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The Difference of Diamond Cut
Posted by Dakota Stones to Articles

People have been cutting and shaping stone manually since the fourteenth century. While we have nearly perfected any and all methods we can manage by hand, technology has since grown beyond our capabilities.

Today, most of our faceted stones are machine cut with industrial-grade diamonds. With the use of new technology, geometry and an understanding of light, which is extremely important for precious stones with strong dispersion, we can now make the facets on each stone cleaner, sharper, and more consistent with minimal or no need for polishing. This means we can manufacture mathematically precise cuts on extremely small surfaces while getting the same luster and shine as we would see on large surfaces.

What this also means for the stone cutting industry is that, not only can we source precise diamond-cut stones at reasonable cost, we have more time and opportunity to focus on the best cuts from minerals that might require hand-cutting. And, as we know, we cannot program a machine to have taste or skill when making unique or difficult cuts. Most of our pendants and cabochons are still beautifully hand-cut by skilled lapidary artists.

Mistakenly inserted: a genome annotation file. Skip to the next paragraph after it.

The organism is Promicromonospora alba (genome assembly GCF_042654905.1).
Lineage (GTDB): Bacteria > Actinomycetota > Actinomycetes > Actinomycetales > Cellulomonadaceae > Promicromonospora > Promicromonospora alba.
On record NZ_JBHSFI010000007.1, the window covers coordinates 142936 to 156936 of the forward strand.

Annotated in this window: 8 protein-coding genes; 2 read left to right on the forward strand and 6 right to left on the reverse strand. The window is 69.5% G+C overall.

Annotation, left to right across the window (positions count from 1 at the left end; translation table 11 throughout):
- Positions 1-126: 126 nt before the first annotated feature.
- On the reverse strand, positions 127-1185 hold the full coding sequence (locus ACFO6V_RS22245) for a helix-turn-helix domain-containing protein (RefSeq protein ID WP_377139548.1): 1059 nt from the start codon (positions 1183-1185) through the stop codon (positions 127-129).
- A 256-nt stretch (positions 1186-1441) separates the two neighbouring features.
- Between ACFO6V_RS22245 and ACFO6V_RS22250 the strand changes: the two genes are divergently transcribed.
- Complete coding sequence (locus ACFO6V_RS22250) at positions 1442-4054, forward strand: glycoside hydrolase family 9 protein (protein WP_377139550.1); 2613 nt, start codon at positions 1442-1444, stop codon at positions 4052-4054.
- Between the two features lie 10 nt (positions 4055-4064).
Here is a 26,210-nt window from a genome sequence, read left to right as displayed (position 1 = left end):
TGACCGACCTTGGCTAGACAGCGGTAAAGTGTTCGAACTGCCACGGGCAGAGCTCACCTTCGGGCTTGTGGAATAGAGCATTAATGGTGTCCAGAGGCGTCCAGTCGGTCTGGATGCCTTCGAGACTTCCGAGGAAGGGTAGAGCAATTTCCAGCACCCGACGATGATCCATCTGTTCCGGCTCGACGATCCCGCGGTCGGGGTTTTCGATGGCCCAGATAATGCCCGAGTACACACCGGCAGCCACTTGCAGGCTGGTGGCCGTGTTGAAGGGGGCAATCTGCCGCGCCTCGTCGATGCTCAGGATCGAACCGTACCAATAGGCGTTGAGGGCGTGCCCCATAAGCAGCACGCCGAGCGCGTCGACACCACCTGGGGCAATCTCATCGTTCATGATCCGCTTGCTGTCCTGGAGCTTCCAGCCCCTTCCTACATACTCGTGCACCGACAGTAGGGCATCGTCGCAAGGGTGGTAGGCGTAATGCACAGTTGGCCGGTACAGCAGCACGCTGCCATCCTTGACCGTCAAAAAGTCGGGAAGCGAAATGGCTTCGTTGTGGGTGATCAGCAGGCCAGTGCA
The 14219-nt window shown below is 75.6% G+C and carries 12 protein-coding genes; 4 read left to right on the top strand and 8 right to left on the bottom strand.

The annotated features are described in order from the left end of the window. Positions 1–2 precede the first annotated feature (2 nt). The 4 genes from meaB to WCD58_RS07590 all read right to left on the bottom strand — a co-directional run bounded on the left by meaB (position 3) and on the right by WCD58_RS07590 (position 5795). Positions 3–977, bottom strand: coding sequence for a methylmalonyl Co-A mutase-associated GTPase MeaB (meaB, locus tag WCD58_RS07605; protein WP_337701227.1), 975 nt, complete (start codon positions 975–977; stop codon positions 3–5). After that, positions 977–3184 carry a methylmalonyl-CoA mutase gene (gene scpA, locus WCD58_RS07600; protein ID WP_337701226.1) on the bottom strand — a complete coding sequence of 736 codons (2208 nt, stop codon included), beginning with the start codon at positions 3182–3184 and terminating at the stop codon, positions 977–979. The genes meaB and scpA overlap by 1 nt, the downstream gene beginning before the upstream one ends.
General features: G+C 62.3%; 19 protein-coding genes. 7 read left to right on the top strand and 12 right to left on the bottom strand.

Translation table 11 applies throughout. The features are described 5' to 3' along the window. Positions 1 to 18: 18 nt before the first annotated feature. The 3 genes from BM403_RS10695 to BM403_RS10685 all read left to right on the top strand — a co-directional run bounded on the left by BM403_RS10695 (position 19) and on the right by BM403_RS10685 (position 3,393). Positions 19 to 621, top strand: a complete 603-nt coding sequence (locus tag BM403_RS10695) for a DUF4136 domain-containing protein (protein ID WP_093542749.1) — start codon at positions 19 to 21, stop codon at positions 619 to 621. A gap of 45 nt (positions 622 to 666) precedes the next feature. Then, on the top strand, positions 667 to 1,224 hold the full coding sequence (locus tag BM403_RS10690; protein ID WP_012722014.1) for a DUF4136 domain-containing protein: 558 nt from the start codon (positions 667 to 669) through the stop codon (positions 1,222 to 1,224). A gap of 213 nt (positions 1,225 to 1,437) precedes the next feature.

In the past few years Dakota Stones has been one of the first to offer gemstones in diamond-cut bicones, coins, rounds, rondelles and cubes. We are also pleased to be the first to showcase our newest double-hearted star cut stones. As diamond-cutting becomes more and more advanced, we are privileged with the ability to source these unique cuts of stones, with almost undetectable facets at first glance. Our double-hearted strands are a twin to our star-cut line, with an extra triangular facet for additional light refraction. 


As diamond-cut stones become increasingly popular we hope to continue innovating new shapes and growing with this incredible technology.



Leave a comment below
Suzette Brown Date 11/11/2019
I really like your teaching articles. I would enjoy knowing more about the mining process.
Sharon Redgrave Date 1/6/2020
Nice article! I also am enjoying these small 'lessons' in gem history and handling. Very informative and concise. Well done.
 
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